Books For Jem and the Holograms’ Tour

Posted by Alyssa Favreau

For those who want to relive their love of Jem and the Holograms, the show about a group of foster sisters who are bequeathed a holographic projection system by their father, and then use it to become an internationally acclaimed rock and roll group (as you do), there’s no shortage of modern retellings. But before you dive headfirst into the wonderful IDW comic series, or the new film out October 23, let’s take a moment to discuss which books the original, truly outrageous, Jem and the Holograms would find time to read between all that glamour and glitter, fashion and fame.


Jem/Jerrica Benton

Rookie Yearbook One (Ed. Tavi Gevinson)

Wanting a break from her busy life as famous rock star Jem, and as the head of Starlight Music and the Starlight Foundation and foster home for girls (as Jerrica), Jem would absolutely have loved to kick back with a collection of essays, articles, stories, collages, and photo essays made for young women by young women. Jem’s girl power ethos is beautifully mirrored within its pages and you just know she would have left it in strategic locations in the Starlight mansion for the girls to find.


Twelfth Night (William Shakespeare)

When she wasn’t busy juggling her many roles, Jem struggled with her relationship with Rio, who loved Jerrica but was always distracted by the glamour of Jem. A comedy where people find love even while in disguise, and no one is hurt by the deception in the end seems like the perfect balm to soothe Jerrica’s insecurities.


Aja Leith

Harriet the Spy (Louise Fitzhugh)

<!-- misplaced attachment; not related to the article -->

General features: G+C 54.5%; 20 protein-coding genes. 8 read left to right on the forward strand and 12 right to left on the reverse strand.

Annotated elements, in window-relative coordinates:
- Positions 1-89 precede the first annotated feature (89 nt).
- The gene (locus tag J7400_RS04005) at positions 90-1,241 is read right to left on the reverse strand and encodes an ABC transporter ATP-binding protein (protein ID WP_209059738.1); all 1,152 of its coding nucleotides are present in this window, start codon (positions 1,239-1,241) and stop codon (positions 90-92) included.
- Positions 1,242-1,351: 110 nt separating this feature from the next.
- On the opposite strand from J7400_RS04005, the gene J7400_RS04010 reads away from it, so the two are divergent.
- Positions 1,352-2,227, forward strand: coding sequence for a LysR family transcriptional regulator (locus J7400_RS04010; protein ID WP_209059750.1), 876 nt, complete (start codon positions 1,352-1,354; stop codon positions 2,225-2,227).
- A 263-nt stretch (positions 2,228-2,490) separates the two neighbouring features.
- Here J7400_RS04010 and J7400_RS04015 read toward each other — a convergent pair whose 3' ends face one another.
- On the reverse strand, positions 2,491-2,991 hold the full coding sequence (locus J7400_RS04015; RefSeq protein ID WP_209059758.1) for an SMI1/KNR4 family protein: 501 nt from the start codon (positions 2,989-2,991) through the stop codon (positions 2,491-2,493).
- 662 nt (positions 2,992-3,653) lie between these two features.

You just know that observant, straight-talking, no-nonsense Aja loved this book growing up, and kept a battered old copy with her when she was on the road. Harriet may have been tactless and unclear on the concept of personal boundaries, but her spying came from an enthusiastic curiosity, and in the end she managed to put her skills to good use by heading up the school newspaper. Aja might have been making headlines rather than writing them, but her role as the voice of reason in the group make her Harriet’s kindred spirit.


I’ll Never Write My Memoirs (Grace Jones)

A musician, performer, and tomboy unafraid of showing her feminine side, it’s only natural that Aja would have greatly admired Grace Jones. Jones’s exuberance, creativity, and androgynous style are easy to fall in love with, and Aja would definitely have burned through her memoirs, both for pleasure and to pick up tips.



Shana Elmsford

Women in Clothes (Eds. Heidi Julavits, Leanne Shapton, Sheila Heti)

A sizeable volume full of essays on women, fashion, feminism, and the relationships we have with our clothes? That seems right up fashion designer Shana’s alley. Her interest in design might never distract her from the Holograms for long, but you just know Shana would have taken time to read some smart writing on a topic so close to her heart.


All About Love (bell hooks)

Shana was the Hologram with the most stable love life (dating hunky music producer Julian Alexander), and so would most likely have been the one secure enough to examine love and the many preconceived notions we have about it. All About Love explores affection, romance, commitment, and the gender stereotypes inherent in each, and creative Shana would have totally fallen for hooks’s beautiful prose.


Kimber Benton

Girl in a Band (Kim Gordon)